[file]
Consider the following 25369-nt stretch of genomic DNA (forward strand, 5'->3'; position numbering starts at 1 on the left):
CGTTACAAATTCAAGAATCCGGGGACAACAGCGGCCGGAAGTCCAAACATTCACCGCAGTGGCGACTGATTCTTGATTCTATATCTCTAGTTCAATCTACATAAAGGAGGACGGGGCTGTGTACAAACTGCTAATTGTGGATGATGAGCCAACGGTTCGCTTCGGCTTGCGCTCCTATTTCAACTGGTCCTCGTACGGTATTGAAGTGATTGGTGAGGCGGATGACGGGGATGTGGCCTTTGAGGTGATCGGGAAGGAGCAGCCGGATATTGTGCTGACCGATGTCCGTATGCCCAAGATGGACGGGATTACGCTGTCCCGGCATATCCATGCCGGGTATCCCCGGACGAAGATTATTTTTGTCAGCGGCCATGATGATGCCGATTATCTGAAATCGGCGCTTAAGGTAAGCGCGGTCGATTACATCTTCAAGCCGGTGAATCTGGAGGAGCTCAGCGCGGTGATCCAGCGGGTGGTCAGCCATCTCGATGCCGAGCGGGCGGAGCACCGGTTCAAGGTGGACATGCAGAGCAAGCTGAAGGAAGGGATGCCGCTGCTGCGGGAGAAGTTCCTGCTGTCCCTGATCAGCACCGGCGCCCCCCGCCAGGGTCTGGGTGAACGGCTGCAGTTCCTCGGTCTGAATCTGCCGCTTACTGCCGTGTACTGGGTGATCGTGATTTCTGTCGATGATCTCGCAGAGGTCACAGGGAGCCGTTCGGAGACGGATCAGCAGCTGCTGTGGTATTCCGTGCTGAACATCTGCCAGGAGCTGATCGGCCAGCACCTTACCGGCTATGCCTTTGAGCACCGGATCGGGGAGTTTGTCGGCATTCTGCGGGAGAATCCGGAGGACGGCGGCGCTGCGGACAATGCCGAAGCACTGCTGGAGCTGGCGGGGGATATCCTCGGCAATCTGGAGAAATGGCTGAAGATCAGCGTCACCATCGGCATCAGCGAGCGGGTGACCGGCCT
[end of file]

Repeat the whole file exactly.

Consider the following 25369-nt stretch of genomic DNA (forward strand, 5'->3'; position numbering starts at 1 on the left):
CGTTACAAATTCAAGAATCCGGGGACAACAGCGGCCGGAAGTCCAAACATTCACCGCAGTGGCGACTGATTCTTGATTCTATATCTCTAGTTCAATCTACATAAAGGAGGACGGGGCTGTGTACAAACTGCTAATTGTGGATGATGAGCCAACGGTTCGCTTCGGCTTGCGCTCCTATTTCAACTGGTCCTCGTACGGTATTGAAGTGATTGGTGAGGCGGATGACGGGGATGTGGCCTTTGAGGTGATCGGGAAGGAGCAGCCGGATATTGTGCTGACCGATGTCCGTATGCCCAAGATGGACGGGATTACGCTGTCCCGGCATATCCATGCCGGGTATCCCCGGACGAAGATTATTTTTGTCAGCGGCCATGATGATGCCGATTATCTGAAATCGGCGCTTAAGGTAAGCGCGGTCGATTACATCTTCAAGCCGGTGAATCTGGAGGAGCTCAGCGCGGTGATCCAGCGGGTGGTCAGCCATCTCGATGCCGAGCGGGCGGAGCACCGGTTCAAGGTGGACATGCAGAGCAAGCTGAAGGAAGGGATGCCGCTGCTGCGGGAGAAGTTCCTGCTGTCCCTGATCAGCACCGGCGCCCCCCGCCAGGGTCTGGGTGAACGGCTGCAGTTCCTCGGTCTGAATCTGCCGCTTACTGCCGTGTACTGGGTGATCGTGATTTCTGTCGATGATCTCGCAGAGGTCACAGGGAGCCGTTCGGAGACGGATCAGCAGCTGCTGTGGTATTCCGTGCTGAACATCTGCCAGGAGCTGATCGGCCAGCACCTTACCGGCTATGCCTTTGAGCACCGGATCGGGGAGTTTGTCGGCATTCTGCGGGAGAATCCGGAGGACGGCGGCGCTGCGGACAATGCCGAAGCACTGCTGGAGCTGGCGGGGGATATCCTCGGCAATCTGGAGAAATGGCTGAAGATCAGCGTCACCATCGGCATCAGCGAGCGGGTGACCGGCCT